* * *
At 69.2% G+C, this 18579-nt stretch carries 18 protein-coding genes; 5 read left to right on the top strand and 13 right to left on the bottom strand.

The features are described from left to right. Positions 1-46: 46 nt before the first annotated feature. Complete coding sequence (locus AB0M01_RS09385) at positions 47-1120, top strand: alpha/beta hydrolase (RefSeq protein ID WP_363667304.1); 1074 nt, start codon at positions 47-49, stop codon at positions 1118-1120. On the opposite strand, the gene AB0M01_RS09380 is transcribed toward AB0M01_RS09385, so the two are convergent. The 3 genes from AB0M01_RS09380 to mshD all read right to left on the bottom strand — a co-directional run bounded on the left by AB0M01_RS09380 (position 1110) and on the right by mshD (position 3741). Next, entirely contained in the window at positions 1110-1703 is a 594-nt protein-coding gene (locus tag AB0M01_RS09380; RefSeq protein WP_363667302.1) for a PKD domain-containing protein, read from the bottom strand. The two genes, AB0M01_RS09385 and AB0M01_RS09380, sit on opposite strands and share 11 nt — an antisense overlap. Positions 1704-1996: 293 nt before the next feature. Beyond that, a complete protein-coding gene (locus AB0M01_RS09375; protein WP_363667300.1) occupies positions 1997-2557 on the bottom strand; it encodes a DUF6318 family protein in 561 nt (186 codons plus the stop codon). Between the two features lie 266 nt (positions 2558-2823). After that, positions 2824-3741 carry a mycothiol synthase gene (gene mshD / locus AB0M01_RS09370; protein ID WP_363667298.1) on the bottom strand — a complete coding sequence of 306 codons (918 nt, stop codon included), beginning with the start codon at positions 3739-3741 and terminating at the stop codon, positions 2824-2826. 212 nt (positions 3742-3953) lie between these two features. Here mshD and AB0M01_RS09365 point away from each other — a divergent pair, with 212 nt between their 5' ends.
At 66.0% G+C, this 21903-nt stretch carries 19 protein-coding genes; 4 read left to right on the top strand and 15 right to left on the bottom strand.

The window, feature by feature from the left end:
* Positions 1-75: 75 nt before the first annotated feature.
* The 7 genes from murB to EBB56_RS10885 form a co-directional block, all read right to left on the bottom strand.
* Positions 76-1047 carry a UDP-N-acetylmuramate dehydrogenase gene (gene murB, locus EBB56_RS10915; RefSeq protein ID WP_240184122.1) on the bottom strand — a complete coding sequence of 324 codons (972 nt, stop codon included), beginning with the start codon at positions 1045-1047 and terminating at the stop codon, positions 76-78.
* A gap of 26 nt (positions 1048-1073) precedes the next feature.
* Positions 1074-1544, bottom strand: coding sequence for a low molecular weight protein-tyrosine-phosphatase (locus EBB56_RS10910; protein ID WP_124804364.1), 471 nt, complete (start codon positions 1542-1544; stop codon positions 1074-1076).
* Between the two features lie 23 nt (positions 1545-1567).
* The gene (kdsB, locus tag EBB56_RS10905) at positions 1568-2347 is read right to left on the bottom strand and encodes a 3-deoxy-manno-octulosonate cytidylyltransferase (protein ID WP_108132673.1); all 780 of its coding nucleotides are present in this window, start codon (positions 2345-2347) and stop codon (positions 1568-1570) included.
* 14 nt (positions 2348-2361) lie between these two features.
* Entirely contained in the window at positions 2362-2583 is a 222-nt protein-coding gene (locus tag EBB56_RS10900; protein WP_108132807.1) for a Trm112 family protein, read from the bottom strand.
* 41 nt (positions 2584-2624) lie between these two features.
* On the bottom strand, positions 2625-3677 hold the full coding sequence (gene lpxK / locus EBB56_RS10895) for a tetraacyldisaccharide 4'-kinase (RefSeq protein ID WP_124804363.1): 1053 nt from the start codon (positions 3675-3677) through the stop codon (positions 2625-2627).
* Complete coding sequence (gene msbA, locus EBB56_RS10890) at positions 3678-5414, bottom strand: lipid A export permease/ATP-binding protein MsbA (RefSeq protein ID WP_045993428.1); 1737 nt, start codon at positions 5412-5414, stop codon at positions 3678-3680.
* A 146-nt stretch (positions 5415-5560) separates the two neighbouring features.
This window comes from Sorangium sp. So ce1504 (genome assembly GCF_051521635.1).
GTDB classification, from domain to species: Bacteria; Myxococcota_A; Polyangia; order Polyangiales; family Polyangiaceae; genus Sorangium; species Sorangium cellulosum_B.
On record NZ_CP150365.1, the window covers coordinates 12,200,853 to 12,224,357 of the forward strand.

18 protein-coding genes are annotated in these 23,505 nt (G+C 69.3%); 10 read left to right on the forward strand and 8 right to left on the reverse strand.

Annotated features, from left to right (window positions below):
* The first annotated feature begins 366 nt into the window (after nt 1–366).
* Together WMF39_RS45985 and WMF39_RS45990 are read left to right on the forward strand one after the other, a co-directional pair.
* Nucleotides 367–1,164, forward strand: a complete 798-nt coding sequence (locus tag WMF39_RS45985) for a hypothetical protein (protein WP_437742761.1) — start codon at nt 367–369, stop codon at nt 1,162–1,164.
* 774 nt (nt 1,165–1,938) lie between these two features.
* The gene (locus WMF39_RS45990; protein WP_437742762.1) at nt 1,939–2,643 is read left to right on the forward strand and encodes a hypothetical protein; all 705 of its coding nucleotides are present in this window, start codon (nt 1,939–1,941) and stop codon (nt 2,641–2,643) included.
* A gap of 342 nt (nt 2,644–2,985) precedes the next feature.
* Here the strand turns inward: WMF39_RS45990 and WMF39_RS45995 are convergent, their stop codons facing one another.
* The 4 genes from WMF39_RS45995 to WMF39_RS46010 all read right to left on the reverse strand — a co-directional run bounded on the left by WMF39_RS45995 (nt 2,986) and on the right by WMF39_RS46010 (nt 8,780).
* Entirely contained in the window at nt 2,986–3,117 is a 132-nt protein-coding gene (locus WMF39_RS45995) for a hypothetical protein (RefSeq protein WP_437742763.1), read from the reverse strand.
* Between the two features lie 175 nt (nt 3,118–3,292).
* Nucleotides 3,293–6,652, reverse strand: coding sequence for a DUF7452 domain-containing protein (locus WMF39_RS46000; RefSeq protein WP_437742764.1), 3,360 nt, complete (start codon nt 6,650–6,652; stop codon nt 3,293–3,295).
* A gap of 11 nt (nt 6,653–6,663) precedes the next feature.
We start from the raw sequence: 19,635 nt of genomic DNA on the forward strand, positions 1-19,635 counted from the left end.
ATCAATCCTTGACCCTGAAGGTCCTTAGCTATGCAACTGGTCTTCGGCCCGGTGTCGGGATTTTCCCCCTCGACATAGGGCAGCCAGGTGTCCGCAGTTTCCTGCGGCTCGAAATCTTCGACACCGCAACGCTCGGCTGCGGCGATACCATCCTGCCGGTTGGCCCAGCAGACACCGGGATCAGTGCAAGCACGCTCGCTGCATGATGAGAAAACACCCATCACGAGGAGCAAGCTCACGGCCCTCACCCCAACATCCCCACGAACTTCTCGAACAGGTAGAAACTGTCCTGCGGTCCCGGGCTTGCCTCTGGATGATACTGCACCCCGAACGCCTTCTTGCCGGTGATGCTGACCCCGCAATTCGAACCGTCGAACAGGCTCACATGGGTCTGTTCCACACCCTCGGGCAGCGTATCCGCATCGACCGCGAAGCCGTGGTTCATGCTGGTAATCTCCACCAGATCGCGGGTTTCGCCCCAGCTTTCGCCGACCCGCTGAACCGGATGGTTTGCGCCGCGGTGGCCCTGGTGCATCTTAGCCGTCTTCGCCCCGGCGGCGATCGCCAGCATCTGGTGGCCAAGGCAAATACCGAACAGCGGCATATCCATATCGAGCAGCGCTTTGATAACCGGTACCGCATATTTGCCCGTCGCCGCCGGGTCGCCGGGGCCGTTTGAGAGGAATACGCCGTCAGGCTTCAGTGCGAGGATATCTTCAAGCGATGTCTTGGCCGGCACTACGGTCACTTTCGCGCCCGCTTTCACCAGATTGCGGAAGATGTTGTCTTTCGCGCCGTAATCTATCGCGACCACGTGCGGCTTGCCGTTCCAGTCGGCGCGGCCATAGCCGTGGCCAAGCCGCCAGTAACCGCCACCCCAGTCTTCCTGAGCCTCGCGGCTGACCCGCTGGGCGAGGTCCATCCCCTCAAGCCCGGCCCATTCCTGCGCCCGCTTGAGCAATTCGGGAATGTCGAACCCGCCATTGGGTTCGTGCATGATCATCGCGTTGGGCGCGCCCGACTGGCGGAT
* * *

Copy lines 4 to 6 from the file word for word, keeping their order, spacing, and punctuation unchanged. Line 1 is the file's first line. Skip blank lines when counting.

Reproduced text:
The window, feature by feature from the left end:
* Positions 1-75: 75 nt before the first annotated feature.
* The 7 genes from murB to EBB56_RS10885 form a co-directional block, all read right to left on the bottom strand.